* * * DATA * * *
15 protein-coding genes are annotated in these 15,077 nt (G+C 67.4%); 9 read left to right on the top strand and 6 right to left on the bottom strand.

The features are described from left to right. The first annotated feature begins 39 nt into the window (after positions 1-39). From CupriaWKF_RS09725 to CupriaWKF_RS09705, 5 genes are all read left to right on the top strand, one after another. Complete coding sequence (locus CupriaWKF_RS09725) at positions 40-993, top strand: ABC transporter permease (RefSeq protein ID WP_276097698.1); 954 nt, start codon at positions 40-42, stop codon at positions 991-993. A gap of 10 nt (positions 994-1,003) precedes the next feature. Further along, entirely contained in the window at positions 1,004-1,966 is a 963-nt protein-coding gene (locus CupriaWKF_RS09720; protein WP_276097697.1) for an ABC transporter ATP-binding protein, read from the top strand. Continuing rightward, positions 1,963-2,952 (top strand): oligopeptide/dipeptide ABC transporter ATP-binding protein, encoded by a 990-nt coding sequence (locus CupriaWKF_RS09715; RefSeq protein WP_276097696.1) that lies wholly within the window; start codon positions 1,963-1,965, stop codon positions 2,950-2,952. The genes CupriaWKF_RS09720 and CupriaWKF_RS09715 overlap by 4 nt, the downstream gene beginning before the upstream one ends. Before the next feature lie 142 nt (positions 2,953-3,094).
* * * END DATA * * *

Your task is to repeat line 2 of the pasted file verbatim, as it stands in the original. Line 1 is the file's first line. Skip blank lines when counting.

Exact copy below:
The features are described from left to right. The first annotated feature begins 39 nt into the window (after positions 1-39). From CupriaWKF_RS09725 to CupriaWKF_RS09705, 5 genes are all read left to right on the top strand, one after another. Complete coding sequence (locus CupriaWKF_RS09725) at positions 40-993, top strand: ABC transporter permease (RefSeq protein ID WP_276097698.1); 954 nt, start codon at positions 40-42, stop codon at positions 991-993. A gap of 10 nt (positions 994-1,003) precedes the next feature. Further along, entirely contained in the window at positions 1,004-1,966 is a 963-nt protein-coding gene (locus CupriaWKF_RS09720; protein WP_276097697.1) for an ABC transporter ATP-binding protein, read from the top strand. Continuing rightward, positions 1,963-2,952 (top strand): oligopeptide/dipeptide ABC transporter ATP-binding protein, encoded by a 990-nt coding sequence (locus CupriaWKF_RS09715; RefSeq protein WP_276097696.1) that lies wholly within the window; start codon positions 1,963-1,965, stop codon positions 2,950-2,952. The genes CupriaWKF_RS09720 and CupriaWKF_RS09715 overlap by 4 nt, the downstream gene beginning before the upstream one ends. Before the next feature lie 142 nt (positions 2,953-3,094).